Relationships are more important than money. If every member of a family wholeheartedly buys into this philosophy, family disputes over money will be minor or non-existent. When people value material goods over relationships or see money and gifts as a measure of the value of their relationships, conflict is bound to occur.
Conflicts may be triggered by generational differences. Grandparents are likely to have quite different attitudes about money than their children do, and the grandchildren may have yet a different set of attitudes.
Here are some of the common differences that may cause conflict between the generations and how they are best solved.
When Grandparents Seem Stingy
Many young families, having some idea of the total worth of their parents, think that their parents are overly tight-fisted with their money. Perhaps the grandparents have a million dollars in assets. That sounds like a lot to young people who are living paycheck to paycheck, but in actuality, it may not be enough. The reality is that grandparents who either have reached the end of their working years or who may be approaching retirement cannot afford to squander their assets. With the possibility of living 20, 30, or more years past retirement, assets that seem bounteous to younger people may not be enough to take care of the older generation's needs, including health care and long-term care.
Solution: The best strategy for dealing with this situation is communication.
Grandparents should research the cost of for assisted living, home health care, nursing home care, and other options for elder care. When they share the information with their children, the kids should understand that their parents' frugality may be justified.
When Grandparents Struggle Financially
Of course, some grandparents are struggling themselves, due to fixed incomes or disability, and may actually require financial assistance from their children and grandchildren.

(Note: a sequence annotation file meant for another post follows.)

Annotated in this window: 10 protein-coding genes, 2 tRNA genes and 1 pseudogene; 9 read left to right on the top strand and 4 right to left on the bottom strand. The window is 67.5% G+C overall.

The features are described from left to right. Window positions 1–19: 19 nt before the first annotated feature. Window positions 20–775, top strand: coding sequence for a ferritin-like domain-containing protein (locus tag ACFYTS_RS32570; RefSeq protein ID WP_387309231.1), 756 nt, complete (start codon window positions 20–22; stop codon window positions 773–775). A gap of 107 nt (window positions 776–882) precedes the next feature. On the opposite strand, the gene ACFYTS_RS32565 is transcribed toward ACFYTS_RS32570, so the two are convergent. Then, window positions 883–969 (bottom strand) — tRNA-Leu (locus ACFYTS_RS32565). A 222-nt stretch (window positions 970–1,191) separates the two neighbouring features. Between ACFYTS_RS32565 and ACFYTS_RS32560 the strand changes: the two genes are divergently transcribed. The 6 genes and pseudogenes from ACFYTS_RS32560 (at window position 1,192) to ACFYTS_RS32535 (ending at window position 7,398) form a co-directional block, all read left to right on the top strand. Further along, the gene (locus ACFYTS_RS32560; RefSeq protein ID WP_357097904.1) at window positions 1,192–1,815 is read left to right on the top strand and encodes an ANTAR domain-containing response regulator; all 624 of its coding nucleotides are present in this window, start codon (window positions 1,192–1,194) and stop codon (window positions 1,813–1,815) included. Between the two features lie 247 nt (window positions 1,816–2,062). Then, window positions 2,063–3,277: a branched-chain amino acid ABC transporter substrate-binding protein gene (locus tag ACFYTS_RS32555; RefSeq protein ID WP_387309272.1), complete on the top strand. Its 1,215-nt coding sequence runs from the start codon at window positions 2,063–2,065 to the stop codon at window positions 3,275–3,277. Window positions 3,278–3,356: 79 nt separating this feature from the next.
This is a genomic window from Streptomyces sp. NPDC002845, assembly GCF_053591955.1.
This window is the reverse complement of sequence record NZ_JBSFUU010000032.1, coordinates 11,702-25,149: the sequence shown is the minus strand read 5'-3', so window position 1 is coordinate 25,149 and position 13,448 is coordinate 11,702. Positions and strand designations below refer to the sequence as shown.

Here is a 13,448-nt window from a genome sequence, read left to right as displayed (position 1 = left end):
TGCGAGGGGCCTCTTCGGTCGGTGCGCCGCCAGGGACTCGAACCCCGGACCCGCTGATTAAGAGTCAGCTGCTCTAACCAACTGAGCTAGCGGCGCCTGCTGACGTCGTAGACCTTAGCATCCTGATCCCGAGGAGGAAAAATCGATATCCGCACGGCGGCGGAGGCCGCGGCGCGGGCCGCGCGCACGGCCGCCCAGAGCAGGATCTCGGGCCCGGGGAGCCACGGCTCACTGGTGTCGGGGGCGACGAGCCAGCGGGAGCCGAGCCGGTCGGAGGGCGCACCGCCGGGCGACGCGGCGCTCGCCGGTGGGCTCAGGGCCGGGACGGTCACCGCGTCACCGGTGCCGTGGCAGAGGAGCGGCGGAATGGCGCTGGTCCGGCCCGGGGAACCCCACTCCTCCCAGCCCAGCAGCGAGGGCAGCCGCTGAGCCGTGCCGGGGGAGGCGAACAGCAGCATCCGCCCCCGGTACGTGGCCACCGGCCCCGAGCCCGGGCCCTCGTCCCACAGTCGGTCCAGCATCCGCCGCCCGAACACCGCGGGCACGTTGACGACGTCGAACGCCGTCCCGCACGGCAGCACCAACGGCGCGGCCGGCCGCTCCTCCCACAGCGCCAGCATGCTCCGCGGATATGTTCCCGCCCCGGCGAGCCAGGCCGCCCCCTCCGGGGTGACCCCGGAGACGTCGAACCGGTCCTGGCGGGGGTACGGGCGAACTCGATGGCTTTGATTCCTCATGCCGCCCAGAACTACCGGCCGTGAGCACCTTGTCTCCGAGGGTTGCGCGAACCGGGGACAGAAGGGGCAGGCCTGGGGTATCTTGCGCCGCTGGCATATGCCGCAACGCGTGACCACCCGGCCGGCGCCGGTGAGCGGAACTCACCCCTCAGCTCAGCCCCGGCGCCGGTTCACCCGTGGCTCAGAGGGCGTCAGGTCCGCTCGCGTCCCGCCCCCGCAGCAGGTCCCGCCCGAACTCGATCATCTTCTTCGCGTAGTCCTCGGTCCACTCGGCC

About three-fourths of Americans believe that children are obligated to help aging parents, according to a study by the Pew Research Center.
Regardless of what people believe is right, sometimes no one in the family has the extra funds to help them, and they must rely on government assistance or charitable resources. Another scenario that occurs is that the children are not equally willing or able to give assistance. This can cause serious conflict between siblings.
Solution: The key to this particular conflict is to understand that there is more than one type of contribution that can be made. Adult children who cannot afford to give financial help can often donate time and care. They can help with housework or home repair, provide transportation, go to medical appointments and help with paperwork. Alternately, siblings can agree that the person providing the financial help will be repaid out of life insurance proceeds or other assets when the parent passes away.
When Grandparents Aren't Wise Givers
If children and grandchildren are in need, grandparents often help them out. The Pew Research Center reports that around half of Americans believe that parents should be willing to help out their adult children.
Where grandparents may go wrong is in thinking that their assistance entitles them to manage the younger generation's financial affairs. It is okay for grandparents to give money for a specific purpose and to specify that it must be used for that purpose. It's not okay for them to feel that giving financial assistance entitles them to call the shots about the family's expenditures in general.